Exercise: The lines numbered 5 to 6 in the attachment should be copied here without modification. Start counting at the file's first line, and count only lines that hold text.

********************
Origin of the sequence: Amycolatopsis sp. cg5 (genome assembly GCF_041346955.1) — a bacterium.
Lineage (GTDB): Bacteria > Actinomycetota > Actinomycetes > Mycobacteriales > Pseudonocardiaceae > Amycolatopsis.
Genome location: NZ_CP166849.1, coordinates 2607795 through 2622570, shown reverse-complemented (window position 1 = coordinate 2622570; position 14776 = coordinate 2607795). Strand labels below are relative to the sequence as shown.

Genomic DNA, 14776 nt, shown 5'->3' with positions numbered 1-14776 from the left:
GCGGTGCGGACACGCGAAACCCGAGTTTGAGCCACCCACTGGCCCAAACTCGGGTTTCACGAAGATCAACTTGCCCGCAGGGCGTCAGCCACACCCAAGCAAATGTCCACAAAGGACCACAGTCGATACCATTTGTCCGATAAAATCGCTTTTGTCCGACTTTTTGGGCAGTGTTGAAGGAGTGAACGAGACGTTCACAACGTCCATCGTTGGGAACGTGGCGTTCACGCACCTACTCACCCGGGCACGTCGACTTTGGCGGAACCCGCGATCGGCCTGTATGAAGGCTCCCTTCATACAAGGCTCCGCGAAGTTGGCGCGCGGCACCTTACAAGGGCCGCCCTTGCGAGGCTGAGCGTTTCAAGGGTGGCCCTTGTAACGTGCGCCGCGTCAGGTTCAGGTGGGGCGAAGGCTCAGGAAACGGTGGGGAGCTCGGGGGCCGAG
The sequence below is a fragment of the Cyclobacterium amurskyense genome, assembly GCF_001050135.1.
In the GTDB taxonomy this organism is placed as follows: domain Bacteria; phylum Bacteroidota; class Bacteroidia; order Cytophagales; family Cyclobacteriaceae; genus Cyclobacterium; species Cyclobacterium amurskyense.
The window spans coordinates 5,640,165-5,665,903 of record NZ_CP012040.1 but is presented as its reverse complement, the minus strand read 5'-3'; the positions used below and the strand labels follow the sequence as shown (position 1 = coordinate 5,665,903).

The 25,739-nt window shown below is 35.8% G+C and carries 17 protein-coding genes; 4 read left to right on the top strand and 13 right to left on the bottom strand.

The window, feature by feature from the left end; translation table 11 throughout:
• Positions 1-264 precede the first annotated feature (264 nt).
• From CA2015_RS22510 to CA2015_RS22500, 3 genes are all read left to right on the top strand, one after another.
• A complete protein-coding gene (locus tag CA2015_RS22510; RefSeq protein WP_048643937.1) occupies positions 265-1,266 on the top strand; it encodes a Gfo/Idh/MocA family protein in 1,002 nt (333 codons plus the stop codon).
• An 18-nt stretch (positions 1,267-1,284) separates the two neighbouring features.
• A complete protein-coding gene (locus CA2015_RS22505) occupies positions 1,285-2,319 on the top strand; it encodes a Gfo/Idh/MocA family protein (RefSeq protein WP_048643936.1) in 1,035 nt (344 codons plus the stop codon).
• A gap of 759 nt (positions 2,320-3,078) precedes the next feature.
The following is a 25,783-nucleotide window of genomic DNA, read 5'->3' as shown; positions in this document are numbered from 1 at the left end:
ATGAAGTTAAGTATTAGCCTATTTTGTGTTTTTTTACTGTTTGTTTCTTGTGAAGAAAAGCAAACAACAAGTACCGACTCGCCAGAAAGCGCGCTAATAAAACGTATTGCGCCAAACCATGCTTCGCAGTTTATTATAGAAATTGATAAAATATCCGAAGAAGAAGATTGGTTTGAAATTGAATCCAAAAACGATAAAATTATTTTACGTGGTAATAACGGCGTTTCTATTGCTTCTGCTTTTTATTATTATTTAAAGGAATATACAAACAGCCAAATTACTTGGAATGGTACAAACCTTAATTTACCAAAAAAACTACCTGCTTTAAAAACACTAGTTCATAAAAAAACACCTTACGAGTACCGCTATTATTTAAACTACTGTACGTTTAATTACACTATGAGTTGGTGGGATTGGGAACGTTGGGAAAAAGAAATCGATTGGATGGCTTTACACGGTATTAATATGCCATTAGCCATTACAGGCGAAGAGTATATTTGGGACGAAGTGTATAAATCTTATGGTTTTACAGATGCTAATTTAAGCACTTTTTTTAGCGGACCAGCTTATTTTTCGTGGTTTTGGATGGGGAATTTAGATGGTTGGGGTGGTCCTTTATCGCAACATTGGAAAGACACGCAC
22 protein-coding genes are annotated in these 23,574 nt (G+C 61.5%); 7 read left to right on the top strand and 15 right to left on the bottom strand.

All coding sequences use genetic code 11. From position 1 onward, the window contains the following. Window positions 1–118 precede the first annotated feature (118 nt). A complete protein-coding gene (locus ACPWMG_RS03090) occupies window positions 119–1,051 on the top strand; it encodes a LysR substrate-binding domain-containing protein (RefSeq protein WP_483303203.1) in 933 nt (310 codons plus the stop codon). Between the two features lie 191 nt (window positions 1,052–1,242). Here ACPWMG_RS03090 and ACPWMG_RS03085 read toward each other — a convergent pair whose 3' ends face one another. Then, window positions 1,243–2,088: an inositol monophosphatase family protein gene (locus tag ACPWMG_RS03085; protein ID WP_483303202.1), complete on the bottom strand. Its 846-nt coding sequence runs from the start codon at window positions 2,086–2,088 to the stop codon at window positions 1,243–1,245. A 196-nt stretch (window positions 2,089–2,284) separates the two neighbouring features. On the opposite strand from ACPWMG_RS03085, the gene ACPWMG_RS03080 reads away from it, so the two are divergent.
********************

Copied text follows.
GCGGTGCGGACACGCGAAACCCGAGTTTGAGCCACCCACTGGCCCAAACTCGGGTTTCACGAAGATCAACTTGCCCGCAGGGCGTCAGCCACACCCAAGCAAATGTCCACAAAGGACCACAGTCGATACCATTTGTCCGATAAAATCGCTTTTGTCCGACTTTTTGGGCAGTGTTGAAGGAGTGAACGAGACGTTCACAACGTCCATCGTTGGGAACGTGGCGTTCACGCACCTACTCACCCGGGCACGTCGACTTTGGCGGAACCCGCGATCGGCCTGTATGAAGGCTCCCTTCATACAAGGCTCCGCGAAGTTGGCGCGCGGCACCTTACAAGGGCCGCCCTTGCGAGGCTGAGCGTTTCAAGGGTGGCCCTTGTAACGTGCGCCGCGTCAGGTTCAGGTGGGGCGAAGGCTCAGGAAACGGTGGGGAGCTCGGGGGCCGAG
The sequence below is a fragment of the Cyclobacterium amurskyense genome, assembly GCF_001050135.1.